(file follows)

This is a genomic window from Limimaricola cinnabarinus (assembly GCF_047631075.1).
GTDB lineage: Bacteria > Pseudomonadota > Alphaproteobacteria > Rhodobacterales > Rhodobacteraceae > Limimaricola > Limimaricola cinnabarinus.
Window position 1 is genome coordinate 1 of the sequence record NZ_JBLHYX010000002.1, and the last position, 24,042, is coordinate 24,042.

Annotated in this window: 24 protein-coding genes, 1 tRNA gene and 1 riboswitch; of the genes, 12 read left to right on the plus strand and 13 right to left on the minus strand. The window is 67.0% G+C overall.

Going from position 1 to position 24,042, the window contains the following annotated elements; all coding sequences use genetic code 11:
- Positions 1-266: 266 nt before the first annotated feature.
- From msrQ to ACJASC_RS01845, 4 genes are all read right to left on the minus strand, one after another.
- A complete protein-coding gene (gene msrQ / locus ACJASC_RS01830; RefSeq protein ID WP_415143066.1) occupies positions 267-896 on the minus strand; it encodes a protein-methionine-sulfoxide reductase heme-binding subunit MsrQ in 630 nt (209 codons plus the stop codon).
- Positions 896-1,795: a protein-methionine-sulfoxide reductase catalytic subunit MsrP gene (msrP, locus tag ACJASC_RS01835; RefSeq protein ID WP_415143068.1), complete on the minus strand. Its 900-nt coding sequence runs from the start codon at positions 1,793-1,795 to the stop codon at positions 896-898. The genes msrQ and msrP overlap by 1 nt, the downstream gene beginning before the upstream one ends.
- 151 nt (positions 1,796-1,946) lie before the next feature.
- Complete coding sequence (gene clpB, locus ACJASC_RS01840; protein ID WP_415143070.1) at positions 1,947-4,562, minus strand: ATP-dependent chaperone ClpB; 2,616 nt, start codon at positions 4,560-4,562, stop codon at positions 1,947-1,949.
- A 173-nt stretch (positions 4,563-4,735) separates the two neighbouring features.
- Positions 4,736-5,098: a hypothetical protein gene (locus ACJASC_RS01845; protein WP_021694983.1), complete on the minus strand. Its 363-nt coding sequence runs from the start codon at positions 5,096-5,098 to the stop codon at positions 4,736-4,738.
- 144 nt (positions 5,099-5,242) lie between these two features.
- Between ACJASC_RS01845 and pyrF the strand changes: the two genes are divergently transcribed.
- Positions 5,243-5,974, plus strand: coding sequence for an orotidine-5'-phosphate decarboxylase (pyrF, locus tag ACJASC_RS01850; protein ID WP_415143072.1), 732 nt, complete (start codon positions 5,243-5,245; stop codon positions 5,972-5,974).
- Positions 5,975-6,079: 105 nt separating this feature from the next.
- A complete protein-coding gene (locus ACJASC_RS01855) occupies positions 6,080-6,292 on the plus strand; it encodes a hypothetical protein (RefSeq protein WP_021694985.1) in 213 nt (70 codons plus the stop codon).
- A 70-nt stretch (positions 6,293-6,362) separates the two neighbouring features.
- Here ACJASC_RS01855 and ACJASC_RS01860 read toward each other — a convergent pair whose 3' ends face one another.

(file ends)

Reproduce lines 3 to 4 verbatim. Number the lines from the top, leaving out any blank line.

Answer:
Window position 1 is genome coordinate 1 of the sequence record NZ_JBLHYX010000002.1, and the last position, 24,042, is coordinate 24,042.

Annotated in this window: 24 protein-coding genes, 1 tRNA gene and 1 riboswitch; of the genes, 12 read left to right on the plus strand and 13 right to left on the minus strand. The window is 67.0% G+C overall.